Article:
BRISTOL - Board of Education members recently discussed the merits of a proposed bill in the state legislature to allow districts to set a fixed graduation date for high school seniors, regardless of when the school year ends.
Superintendent Susan Moreau said she attended a legislative breakfast recently, along with board member Jeff Caggiano, and learned about some bills that will be presented in committee, and then possibly to the whole state legislature.
One bill would allow a set graduation date and allow seniors to graduate even if they haven’t reached the 180 school days required by the state for a school year. Districts planning after graduation parties or that rent a venue for graduation need to know well in advance when the date will be, she said.
“If any of you have been involved with Project Graduation, you don’t know if it’s going to be Tuesday, Wednesday, Thursday, Friday, and sometimes you lose some of the acts you were going to have,” she said.
“Some districts rent the Bushnell for example, and it may not be available on another night,” she added.
Moreau said she doesn’t see a problem with early graduation, other than it could impact final exam schedules.
“The Board of Ed would set the date in their town, but it’s a fixed date that you don’t change,” she explained. “Normally it’s the April board meeting where you choose the last day of school, after we think the majority of winter weather has passed.”
But if the board was to choose, say, June 13 or 14 for graduation, and then there were six more snow days, there could be a gap between graduation and when the school year ends, she said.
“I would presume they would draft the legislation so we wouldn’t have to utilize this if we chose not to,” said Board Chairman Chris Wilson. “We could just keep doing things the way that we’ve been doing them.”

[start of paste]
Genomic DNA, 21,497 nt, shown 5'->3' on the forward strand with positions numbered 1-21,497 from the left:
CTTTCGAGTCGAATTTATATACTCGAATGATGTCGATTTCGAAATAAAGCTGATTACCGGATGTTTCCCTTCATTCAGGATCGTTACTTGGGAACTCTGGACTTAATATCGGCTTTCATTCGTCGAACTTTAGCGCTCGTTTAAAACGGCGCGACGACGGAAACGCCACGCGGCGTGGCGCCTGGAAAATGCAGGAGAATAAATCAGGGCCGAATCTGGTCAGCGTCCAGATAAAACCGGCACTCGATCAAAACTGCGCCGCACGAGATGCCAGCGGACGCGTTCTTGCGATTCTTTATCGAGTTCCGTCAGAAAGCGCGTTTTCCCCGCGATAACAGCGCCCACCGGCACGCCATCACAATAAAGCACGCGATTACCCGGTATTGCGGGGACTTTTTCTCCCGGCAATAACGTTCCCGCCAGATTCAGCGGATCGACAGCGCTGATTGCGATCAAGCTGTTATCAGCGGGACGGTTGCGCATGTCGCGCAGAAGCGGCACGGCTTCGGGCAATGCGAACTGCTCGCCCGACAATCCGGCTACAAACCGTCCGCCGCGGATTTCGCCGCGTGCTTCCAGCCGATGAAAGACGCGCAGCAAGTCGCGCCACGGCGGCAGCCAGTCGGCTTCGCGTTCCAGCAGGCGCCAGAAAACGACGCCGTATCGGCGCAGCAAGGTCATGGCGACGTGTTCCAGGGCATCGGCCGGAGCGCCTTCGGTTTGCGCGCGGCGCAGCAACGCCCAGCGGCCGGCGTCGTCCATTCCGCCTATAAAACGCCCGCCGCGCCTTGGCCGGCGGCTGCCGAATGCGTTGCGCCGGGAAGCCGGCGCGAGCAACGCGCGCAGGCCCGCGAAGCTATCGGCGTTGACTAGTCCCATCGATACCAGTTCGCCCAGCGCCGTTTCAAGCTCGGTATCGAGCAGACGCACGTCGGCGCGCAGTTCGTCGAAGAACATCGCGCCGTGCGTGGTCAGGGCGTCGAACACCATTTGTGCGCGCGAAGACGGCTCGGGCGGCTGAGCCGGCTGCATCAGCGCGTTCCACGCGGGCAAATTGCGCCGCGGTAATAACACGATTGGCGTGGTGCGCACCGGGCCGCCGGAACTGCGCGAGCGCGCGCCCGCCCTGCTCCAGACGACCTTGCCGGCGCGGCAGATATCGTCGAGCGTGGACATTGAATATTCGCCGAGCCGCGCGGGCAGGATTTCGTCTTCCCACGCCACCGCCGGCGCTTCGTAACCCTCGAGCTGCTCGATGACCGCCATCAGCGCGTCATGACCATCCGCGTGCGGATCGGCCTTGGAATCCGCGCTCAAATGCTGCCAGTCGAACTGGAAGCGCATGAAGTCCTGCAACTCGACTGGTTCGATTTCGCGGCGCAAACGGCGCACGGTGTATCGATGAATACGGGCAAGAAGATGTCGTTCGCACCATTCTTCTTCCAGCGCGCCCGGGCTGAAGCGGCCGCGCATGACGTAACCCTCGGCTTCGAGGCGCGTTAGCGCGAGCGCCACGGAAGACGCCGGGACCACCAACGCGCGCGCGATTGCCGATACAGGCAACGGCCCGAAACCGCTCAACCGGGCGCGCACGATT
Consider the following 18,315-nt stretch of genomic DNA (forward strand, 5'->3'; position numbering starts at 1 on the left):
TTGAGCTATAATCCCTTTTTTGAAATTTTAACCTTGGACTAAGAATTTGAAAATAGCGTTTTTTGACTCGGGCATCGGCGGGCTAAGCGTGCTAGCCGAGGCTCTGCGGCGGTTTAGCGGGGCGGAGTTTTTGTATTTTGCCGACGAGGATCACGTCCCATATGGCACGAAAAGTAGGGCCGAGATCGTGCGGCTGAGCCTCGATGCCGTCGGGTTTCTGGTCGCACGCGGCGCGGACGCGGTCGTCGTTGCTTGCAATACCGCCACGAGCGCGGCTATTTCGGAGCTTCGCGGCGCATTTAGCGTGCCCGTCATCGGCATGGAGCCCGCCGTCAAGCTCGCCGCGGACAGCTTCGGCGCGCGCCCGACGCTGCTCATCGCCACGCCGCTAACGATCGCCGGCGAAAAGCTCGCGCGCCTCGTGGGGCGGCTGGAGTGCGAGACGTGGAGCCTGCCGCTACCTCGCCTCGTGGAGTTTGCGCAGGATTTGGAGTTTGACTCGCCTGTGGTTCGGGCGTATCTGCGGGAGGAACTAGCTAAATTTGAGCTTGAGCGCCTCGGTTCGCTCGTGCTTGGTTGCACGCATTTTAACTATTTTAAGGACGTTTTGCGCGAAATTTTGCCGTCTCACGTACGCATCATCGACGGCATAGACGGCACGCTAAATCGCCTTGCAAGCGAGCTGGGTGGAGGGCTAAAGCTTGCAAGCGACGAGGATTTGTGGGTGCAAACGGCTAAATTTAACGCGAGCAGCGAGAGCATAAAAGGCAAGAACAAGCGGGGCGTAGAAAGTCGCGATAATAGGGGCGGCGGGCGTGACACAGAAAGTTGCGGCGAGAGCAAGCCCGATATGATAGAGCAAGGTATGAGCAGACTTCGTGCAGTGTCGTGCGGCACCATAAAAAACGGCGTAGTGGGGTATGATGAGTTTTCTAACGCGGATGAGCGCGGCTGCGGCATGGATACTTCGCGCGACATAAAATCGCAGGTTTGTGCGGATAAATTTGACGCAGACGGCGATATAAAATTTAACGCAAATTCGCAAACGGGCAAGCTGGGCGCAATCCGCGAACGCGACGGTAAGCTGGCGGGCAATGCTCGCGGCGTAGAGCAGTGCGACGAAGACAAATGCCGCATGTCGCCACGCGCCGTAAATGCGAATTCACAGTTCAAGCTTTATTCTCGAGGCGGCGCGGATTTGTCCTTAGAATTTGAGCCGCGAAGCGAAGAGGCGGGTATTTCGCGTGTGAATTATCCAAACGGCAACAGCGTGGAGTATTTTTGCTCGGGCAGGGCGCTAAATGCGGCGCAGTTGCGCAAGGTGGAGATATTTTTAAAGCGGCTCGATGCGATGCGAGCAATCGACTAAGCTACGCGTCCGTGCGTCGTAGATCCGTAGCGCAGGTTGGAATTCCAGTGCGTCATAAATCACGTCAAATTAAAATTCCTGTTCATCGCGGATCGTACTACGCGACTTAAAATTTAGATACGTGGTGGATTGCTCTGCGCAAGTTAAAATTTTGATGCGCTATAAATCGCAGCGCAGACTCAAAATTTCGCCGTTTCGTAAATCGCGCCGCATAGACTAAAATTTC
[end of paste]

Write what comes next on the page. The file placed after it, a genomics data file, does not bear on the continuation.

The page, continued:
“I would imagine so,” Moreau replied. “It would be permission to do so, should you choose.”
Wilson said it is possible later graduation dates could interfere with college orientations. Moreau noted early graduation could also benefit seniors who join the military and need to go off to boot camp before the school year ends.
Wilson said Massachusetts, where he graduated high school, allows for early graduation.
“We did get released before the rest of the school did and I never saw it as a problem,” he said. “I thought it was pretty good I guess, and we probably got released 10 days before the rest of the school did. We had activities to do but we didn’t have exams.”
“Must have been in the ’70s,” Moreau said. “It was, a long time ago,” Wilson agreed, drawing laughter from the audience.
Moreau said there are also multiple bills addressing the costs of special education at the state level and one banning the governor from reducing Education Cost Sharing (ECS) during the school year. ECS is the formula the state legislature has established to distribute state education funding to local districts.
“We had to deal with that a couple of years ago, we lost about $750,000 worth of funding that we had not been prepared to lose,” she said.
“The environmentalists want to get rid of plastic straws and Styrofoam plates and other micro-plastics,” she continued. “This would have a cost for our food service department, because we use all of those.”
Moreau said she is not necessarily opposed to food service getting rid of plastics, because there is a national movement to ban them due to plastic pollution in the environment.
She said she and Assistant Superintendent Catherine Carbone will be meeting with state Rep. Cara Pavalock-D’Amato to discuss these bills, since Pavalock-D’Amato serves on the legislature’s Education Committee.
Susan Corica can be reached at 860-973-1802 or firstname.lastname@example.org.